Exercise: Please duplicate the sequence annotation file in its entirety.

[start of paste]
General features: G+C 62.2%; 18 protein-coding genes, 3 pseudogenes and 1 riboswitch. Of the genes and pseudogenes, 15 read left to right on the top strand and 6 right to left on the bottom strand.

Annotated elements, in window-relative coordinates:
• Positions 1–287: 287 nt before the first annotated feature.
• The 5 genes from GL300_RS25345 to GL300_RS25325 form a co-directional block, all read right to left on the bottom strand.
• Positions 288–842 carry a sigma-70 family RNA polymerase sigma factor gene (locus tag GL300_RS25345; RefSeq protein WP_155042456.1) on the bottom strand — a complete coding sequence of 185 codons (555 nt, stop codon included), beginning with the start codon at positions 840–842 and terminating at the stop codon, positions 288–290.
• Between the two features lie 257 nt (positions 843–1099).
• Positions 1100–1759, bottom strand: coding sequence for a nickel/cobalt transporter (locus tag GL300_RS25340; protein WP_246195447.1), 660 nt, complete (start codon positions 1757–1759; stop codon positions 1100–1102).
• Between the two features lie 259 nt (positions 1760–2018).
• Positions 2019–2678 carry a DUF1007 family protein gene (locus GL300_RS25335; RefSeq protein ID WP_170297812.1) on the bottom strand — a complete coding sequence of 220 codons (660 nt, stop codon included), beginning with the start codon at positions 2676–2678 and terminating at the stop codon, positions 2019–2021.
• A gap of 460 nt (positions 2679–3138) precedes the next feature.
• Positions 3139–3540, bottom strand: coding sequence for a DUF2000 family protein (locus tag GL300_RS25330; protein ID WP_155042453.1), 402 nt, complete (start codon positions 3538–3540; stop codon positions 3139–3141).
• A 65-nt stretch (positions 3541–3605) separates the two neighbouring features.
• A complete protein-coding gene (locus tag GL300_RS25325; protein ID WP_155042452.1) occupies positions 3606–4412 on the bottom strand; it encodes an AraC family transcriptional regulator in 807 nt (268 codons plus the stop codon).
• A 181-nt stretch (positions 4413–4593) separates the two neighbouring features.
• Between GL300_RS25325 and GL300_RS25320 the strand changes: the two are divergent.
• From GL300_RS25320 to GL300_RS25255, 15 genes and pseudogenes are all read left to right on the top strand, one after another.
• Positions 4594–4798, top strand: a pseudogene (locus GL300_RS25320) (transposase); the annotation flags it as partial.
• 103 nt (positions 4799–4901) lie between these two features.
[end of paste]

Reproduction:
General features: G+C 62.2%; 18 protein-coding genes, 3 pseudogenes and 1 riboswitch. Of the genes and pseudogenes, 15 read left to right on the top strand and 6 right to left on the bottom strand.

Annotated elements, in window-relative coordinates:
• Positions 1–287: 287 nt before the first annotated feature.
• The 5 genes from GL300_RS25345 to GL300_RS25325 form a co-directional block, all read right to left on the bottom strand.
• Positions 288–842 carry a sigma-70 family RNA polymerase sigma factor gene (locus tag GL300_RS25345; RefSeq protein WP_155042456.1) on the bottom strand — a complete coding sequence of 185 codons (555 nt, stop codon included), beginning with the start codon at positions 840–842 and terminating at the stop codon, positions 288–290.
• Between the two features lie 257 nt (positions 843–1099).
• Positions 1100–1759, bottom strand: coding sequence for a nickel/cobalt transporter (locus tag GL300_RS25340; protein WP_246195447.1), 660 nt, complete (start codon positions 1757–1759; stop codon positions 1100–1102).
• Between the two features lie 259 nt (positions 1760–2018).
• Positions 2019–2678 carry a DUF1007 family protein gene (locus GL300_RS25335; RefSeq protein ID WP_170297812.1) on the bottom strand — a complete coding sequence of 220 codons (660 nt, stop codon included), beginning with the start codon at positions 2676–2678 and terminating at the stop codon, positions 2019–2021.
• A gap of 460 nt (positions 2679–3138) precedes the next feature.
• Positions 3139–3540, bottom strand: coding sequence for a DUF2000 family protein (locus tag GL300_RS25330; protein ID WP_155042453.1), 402 nt, complete (start codon positions 3538–3540; stop codon positions 3139–3141).
• A 65-nt stretch (positions 3541–3605) separates the two neighbouring features.
• A complete protein-coding gene (locus tag GL300_RS25325; protein ID WP_155042452.1) occupies positions 3606–4412 on the bottom strand; it encodes an AraC family transcriptional regulator in 807 nt (268 codons plus the stop codon).
• A 181-nt stretch (positions 4413–4593) separates the two neighbouring features.
• Between GL300_RS25325 and GL300_RS25320 the strand changes: the two are divergent.
• From GL300_RS25320 to GL300_RS25255, 15 genes and pseudogenes are all read left to right on the top strand, one after another.
• Positions 4594–4798, top strand: a pseudogene (locus GL300_RS25320) (transposase); the annotation flags it as partial.
• 103 nt (positions 4799–4901) lie between these two features.